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Nutrition articles from across Nature Portfolio

Nutrition is the organic process of nourishing or being nourished, including the processes by which an organism assimilates food and uses it for growth and maintenance.

Latest Research and Reviews

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Precision nutrition to reset virus-induced human metabolic reprogramming and dysregulation (HMRD) in long-COVID

  • A. Satyanarayan Naidu
  • Chin-Kun Wang
  • Sreus A. G. Naidu

research paper for nutrition

Effect of vegetable consumption with chewing on postprandial glucose metabolism in healthy young men: a randomised controlled study

  • Kayoko Kamemoto
  • Yusei Tataka
  • Masashi Miyashita

research paper for nutrition

Association of body mass index with long-term outcomes in older adults hospitalized for COVID-19: an observational study

  • Alain Putot
  • Charline Guyot
  • Virginie Van Wymelbeke-Delannoy

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Influence of malting procedure on the isoflavonoid content of soybeans

  • Alan Gasiński
  • Dawid Mikulski
  • Joanna Kawa-Rygielska

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Knowledge and handling practices for raw hen's eggs during purchase, preparation, storage, and consumption: a cross sectional study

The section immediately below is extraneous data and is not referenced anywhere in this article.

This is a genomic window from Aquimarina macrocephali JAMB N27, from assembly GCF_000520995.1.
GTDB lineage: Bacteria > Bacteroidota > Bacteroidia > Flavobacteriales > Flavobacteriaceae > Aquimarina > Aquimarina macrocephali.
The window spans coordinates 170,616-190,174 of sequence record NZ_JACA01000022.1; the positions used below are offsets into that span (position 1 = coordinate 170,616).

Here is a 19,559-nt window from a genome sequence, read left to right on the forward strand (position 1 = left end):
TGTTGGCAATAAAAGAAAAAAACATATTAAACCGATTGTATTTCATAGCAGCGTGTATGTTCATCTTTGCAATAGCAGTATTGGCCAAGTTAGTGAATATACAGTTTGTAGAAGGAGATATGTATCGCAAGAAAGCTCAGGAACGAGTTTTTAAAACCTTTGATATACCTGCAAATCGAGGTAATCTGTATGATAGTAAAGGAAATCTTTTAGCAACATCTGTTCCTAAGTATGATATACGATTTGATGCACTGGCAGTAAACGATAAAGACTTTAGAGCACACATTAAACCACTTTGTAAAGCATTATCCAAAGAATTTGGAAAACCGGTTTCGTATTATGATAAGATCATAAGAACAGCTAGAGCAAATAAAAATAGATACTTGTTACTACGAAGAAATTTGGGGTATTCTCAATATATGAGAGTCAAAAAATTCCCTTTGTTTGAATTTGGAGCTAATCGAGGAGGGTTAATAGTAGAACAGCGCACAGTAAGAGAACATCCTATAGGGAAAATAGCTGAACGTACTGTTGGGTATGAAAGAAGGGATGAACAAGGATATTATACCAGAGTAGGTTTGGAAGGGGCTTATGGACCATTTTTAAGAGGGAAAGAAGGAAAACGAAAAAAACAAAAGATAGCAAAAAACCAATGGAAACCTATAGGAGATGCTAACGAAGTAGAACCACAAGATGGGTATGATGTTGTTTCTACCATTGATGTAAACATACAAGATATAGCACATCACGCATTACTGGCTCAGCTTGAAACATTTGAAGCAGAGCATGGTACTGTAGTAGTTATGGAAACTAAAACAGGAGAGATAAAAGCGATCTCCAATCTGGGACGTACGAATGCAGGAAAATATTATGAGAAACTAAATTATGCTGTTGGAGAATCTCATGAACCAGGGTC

• Mohammed Sabbah
  • Kamal Badrasawi
  • Manal Badrasawi

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Timing and impact of percutaneous endoscopic gastrostomy insertion in patients with amyotrophic lateral sclerosis: a comprehensive analysis

  • Bugyeong Son
  • Seung Hyun Kim


News and Comment

research paper for nutrition

Seafood access in Kiribati

  • Annisa Chand

research paper for nutrition

Metabolic product of excess niacin is linked to increased risk of cardiovascular events

A metabolic product of excess niacin promotes vascular inflammation in preclinical models and is associated with increased rates of major adverse cardiovascular events in humans.

  • Gregory B. Lim

research paper for nutrition

Introducing meat–rice: grain with added muscles beefs up protein

The laboratory-grown food uses rice as a scaffold for cultured meat.

  • Jude Coleman

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‘Blue foods’ to tackle hidden hunger and improve nutrition

Aquatic foods have been overlooked in moves to end food insecurity. That needs to change, says Christopher Golden.

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Ultra-processed foods and cardiovascular disease

In this Comment, we critically examine the association between the increasing consumption of ultra-processed foods and their negative effect on cardiovascular health. We explore the historical evolution of food processing, the Nova food classification and the epidemiological evidence, and highlight the need for urgent public health interventions.

  • Fernanda Rauber
  • Renata Bertazzi Levy

Big data and personalized nutrition: the key evidence gaps

The field of personalized nutrition hypothesizes that ‘big data’ — biological, behavioural, social and environmental — can be leveraged to make more precise and effective dietary recommendations to individuals for improving health outcomes, compared to generic dietary advice. This article describes the research questions that need to be answered to understand whether personalized nutrition brings additional clinical utility.